I recently blogged about the meaning of the “E” in email. For a further discussion of the dangers associated with email, you can listen to this podcast. The moral to the story is think long and hard before you hit that send button. Enjoy!
If the recent National Senior Investor Initiative of the SEC and FINRA taught us anything, it was the tremendous importance to know your customers. This takes on more significance when you are working with seniors.
You may ask why does “knowing your customer” take on any more significance for these clients. For one, an investor’s goals, objectives and tolerance for risk may change over time. What may have been suitable when your client was in her thirties may not when the same client is in her 60s.
By the same token, as our society grays, there may be more issues with cognitive impairment. Getting in front of your clients as they age will then take on an even bigger significance, especially if you detect cognitive issues.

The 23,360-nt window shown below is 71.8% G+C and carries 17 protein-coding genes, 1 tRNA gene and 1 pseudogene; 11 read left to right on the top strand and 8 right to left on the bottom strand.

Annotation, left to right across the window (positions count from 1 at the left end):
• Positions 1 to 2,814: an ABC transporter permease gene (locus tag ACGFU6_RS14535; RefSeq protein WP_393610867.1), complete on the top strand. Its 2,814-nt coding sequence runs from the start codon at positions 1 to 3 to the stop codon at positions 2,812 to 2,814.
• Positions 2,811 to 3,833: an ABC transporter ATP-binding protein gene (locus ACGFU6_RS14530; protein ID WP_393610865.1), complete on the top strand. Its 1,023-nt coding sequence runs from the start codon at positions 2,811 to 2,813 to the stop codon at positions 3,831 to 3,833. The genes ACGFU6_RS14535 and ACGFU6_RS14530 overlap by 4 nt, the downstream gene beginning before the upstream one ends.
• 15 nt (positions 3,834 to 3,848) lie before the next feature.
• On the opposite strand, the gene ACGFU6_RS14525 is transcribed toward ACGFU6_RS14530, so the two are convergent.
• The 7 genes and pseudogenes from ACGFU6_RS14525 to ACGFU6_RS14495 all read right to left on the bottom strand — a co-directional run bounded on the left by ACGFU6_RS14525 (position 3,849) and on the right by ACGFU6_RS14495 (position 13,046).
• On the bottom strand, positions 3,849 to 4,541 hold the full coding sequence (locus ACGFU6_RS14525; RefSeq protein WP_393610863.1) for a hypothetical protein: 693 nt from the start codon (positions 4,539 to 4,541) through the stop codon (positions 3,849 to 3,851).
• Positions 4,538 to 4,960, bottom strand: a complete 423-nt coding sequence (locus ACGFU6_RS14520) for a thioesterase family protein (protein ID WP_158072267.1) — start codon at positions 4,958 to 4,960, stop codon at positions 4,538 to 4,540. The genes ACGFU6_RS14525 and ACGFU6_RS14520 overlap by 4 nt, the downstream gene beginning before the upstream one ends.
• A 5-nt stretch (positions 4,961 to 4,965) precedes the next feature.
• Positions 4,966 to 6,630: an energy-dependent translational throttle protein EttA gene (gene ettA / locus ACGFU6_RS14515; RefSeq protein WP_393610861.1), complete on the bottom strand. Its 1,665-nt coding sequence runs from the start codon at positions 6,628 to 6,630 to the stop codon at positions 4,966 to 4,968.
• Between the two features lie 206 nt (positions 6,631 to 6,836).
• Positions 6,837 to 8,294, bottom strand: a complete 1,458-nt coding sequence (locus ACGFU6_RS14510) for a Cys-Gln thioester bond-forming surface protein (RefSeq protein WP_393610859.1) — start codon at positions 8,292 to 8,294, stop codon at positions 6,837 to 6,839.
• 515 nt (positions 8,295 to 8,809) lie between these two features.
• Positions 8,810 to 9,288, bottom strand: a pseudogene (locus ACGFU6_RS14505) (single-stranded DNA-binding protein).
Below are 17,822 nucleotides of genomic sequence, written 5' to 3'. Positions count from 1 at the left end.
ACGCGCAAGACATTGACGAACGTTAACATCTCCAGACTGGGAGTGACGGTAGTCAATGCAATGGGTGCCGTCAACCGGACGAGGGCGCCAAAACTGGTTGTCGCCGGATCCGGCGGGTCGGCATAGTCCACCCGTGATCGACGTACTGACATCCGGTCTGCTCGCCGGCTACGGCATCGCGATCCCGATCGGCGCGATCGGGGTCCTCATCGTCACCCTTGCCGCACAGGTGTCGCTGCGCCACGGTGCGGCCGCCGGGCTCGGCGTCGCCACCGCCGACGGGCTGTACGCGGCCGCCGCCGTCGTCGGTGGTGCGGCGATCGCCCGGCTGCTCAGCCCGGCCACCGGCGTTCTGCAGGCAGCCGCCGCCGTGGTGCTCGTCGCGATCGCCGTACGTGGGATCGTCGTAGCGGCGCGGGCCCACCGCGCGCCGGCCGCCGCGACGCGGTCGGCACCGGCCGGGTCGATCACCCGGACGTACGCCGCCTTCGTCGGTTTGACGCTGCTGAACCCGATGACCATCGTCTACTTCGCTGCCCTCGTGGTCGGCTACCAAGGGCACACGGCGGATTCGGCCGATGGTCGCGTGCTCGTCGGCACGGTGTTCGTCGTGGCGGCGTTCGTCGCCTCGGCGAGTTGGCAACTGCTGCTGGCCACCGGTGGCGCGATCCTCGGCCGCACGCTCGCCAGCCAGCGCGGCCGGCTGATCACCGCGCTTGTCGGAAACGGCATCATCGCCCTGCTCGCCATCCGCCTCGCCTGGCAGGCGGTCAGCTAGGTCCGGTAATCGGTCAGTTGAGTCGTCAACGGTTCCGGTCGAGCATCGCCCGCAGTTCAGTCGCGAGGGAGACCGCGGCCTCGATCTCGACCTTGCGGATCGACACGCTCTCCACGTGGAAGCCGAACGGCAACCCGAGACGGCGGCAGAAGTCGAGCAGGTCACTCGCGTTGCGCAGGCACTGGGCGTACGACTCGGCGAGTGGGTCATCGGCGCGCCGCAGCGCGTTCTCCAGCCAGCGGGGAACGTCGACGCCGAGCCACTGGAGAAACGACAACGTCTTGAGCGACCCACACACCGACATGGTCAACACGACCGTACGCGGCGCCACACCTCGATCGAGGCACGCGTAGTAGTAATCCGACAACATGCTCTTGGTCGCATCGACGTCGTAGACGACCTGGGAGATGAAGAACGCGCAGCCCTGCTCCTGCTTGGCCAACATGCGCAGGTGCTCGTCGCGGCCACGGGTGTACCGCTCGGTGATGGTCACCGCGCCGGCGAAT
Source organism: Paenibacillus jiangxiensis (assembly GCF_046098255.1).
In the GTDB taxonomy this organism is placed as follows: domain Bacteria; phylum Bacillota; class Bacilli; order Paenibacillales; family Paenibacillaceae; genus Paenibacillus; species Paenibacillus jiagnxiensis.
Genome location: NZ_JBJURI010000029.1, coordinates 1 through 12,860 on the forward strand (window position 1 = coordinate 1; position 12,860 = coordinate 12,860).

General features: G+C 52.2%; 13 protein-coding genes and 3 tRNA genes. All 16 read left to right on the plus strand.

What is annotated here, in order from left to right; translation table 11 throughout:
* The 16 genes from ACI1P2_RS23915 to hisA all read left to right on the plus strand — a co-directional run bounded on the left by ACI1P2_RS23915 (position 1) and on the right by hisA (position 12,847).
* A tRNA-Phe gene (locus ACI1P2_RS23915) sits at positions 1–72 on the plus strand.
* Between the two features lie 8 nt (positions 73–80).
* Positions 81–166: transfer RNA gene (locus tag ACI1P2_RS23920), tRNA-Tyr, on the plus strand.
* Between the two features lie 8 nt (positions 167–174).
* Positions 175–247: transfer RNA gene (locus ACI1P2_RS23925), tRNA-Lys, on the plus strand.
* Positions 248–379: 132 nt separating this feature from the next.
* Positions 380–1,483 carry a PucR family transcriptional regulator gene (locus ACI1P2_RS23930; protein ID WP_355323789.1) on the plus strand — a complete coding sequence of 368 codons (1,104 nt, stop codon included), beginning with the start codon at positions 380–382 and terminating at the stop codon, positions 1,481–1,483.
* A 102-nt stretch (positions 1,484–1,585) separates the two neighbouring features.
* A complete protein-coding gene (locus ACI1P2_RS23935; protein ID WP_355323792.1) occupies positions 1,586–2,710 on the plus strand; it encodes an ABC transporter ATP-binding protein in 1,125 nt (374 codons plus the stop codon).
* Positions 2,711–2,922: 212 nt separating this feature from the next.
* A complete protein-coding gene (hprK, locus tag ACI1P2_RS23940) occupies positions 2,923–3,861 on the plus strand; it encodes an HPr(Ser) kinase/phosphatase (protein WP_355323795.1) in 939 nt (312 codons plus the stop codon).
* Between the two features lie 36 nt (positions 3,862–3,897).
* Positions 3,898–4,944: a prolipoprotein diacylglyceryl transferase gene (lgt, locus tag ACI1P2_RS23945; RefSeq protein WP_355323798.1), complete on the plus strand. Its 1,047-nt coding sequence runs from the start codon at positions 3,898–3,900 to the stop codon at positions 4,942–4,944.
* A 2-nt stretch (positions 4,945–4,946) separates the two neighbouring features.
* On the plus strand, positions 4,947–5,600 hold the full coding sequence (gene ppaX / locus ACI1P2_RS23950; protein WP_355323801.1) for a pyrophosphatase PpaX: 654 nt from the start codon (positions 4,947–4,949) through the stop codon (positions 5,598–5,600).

Best practices would suggest that you have a face-to-face meeting with your clients at least once a year. At those meetings, you should undertake that know your customer analysis as if the client was new to the firm. Although this may seem like needless work, there is a benefit.
First, any time you are in front of your client you have the opportunity to generate new business. Second, it shows your clients, particularly as they age, that you have a vested interest in them as people, than just AUM. Third, it provides you with a possible risk avoidance tool. The more you know, the less likely you will be faced with a suitability claim in the future.
Take the time every year to make sure you still know your customer. Otherwise, place yourself at risk of being a target in the future. The choice is yours.
* photo from freedigitalphotos.net
At the end of last month, the SEC provided a guidance update on cybersecurity for registered investment companies and registered investment advisors. This guidance is equally instructive for broker-dealers and registered representatives.
Cyber threats are numerous and ever changing with technology. The SEC provided the guidance to highlight the importance of having a robust cybersecurity program because the failure to do so is just too risky for you and your clients.